Published in www.cricketnext.com

India’s status as favourites in the ICC World Cup 2011, and its chances of reaching the Semi Finals are under serious threat given the lackluster bowling performances the team has dished out in its first two matches.

Against Bangladesh at Mirpur in the opener, the Indians were defending a massive 370, yet the bowlers allowed the opponents to play with freedom and even scare India at one stage. Against England in the pulsating tied match at Bengaluru, India seemed too complacent after scoring 338 and at one stage seemed down and out of the contest.

India’s opening bowlers have been below par, unable to make early inroads, and Zaheer Khan had to utilise all his experience to bring India back into the match against England. Munaf Patel picked up key wickets against Bangladesh but against England he was largely ineffective despite picking up Kevin Pietersen with a stunning caught and bowled effort.

Ashish Nehra’s absence through injury has been felt badly by the Indian attack for the experienced left arm seamer could have added teeth to the ineffective bowling arsenal that India possesses. S. Sreesanth was so wayward against Bangladesh that MS Dhoni would have to be very brave to select him again in the tournament except against the minnows.

India’s spinners have not been very inspiring either. Harbhajan Singh has not picked up the wickets he was expected to. Piyush Chawla was fielded against the Englishmen and did bag two wickets but he was hit for crucial sixes by the tail-enders.

India’s part-timers need to put in that extra effort too, for Yuvraj Singh and Yusuf Pathan seemed out of sorts with the ball against England as well.

Teams like South Africa, Pakistan, Sri Lanka and the Australians may not allow India’s batting to put up 300 and more on the board, and their batting might prove too hot to handle for the Indian bowling at this rate.

What needs to be noted is that India won the World Cup final against the mighty West Indians in 1983 while defending a very low score by bowling brilliantly and utilising the conditions at Lords.Again in 2003, when India reached the final, they bowled very effectively and India won 7 matches on the trot till they came up against the marauding Australians in the last encounter.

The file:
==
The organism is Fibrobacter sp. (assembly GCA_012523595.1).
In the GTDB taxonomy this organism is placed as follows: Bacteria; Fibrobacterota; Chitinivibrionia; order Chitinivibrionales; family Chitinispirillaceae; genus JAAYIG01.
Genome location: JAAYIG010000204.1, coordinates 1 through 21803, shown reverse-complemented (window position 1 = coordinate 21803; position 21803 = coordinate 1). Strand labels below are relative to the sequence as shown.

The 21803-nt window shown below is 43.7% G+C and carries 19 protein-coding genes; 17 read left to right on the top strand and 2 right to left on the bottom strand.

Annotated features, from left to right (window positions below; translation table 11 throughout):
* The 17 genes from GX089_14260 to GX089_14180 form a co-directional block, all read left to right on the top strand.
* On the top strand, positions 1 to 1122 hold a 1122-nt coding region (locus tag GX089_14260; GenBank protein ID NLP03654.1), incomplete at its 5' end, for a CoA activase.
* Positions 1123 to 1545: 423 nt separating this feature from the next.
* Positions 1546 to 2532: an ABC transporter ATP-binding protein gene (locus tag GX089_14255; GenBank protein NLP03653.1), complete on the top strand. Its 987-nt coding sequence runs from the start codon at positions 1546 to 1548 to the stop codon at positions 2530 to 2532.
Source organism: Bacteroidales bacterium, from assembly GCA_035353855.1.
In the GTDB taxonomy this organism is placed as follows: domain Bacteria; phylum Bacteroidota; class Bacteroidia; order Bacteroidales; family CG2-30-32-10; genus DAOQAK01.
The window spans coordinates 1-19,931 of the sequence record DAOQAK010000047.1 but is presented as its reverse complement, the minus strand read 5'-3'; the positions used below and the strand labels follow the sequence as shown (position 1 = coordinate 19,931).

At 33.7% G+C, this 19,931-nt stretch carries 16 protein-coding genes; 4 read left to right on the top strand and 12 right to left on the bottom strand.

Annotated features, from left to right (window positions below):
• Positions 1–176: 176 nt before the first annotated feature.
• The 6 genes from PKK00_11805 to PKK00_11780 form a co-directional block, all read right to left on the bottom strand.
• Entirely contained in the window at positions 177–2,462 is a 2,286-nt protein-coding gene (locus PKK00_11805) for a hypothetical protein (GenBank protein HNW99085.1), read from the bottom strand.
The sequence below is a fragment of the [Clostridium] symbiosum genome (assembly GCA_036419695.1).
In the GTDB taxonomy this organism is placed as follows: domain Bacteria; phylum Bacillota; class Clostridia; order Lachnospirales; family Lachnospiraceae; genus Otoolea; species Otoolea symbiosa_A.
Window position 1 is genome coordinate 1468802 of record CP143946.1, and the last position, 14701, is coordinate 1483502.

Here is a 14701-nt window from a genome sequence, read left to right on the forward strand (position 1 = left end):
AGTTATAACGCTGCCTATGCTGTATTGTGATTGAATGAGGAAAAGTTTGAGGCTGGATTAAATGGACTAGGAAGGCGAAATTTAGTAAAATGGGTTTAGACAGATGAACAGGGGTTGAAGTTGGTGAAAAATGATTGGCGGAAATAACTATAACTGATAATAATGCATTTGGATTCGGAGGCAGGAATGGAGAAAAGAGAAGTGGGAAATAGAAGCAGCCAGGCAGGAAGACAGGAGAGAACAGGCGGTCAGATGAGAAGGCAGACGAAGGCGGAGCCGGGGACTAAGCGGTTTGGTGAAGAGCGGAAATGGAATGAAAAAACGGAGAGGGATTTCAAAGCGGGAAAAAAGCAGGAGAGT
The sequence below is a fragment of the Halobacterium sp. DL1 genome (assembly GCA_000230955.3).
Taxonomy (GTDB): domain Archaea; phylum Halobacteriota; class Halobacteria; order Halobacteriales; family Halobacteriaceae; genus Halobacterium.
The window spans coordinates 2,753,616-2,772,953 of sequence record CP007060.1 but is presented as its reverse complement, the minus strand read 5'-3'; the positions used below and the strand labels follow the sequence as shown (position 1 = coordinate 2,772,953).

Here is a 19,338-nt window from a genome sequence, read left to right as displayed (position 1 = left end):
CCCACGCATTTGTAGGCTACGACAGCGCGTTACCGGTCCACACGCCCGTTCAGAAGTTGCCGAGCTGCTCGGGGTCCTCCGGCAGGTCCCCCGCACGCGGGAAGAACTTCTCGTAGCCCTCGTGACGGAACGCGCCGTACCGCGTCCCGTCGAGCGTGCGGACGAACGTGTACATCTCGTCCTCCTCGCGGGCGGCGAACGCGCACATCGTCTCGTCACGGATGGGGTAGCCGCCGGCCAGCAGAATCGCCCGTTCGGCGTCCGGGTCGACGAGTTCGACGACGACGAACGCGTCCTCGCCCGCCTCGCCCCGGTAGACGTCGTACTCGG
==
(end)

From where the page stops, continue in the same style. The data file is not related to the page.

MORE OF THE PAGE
In this World Cup, India’s bowlers had better pull up their socks very soon, for sterner tests await them. Making the quarter finals would not be much of a problem but thereafter it is knock-out time and one bad day could see the end of the World Cup dream for Team India.

Playing R. Ashwin might be one option. He bowls with greater control than does Chawla and he is a level headed young bowler. Nehra’s return to the team would also work wonders, and the long gap between matches should provide him with enough time to recover.

Dhoni and Gary Kirsten need to put their heads together and they need to think fast. For India’s chances depend as much on their brilliant batting as on their brittle bowling. Team India has the necessary fortitude to improve rapidly, and in order to lift the World Cup, they need to do just that.

2 thoughts on “India’s bowling needs to perk up!”

  1. Harbhajan could have been a better bowler at this nail biting last over. Nehra being a fast bowler could have been a good options only in the initial overs. Rather Zaheer Khan (bad luck his spell was over) could have done better. Bhajji & ZA is more mature and experienced than Nehra.
    But any ways these all are mere speculations. Cricket is cricket….

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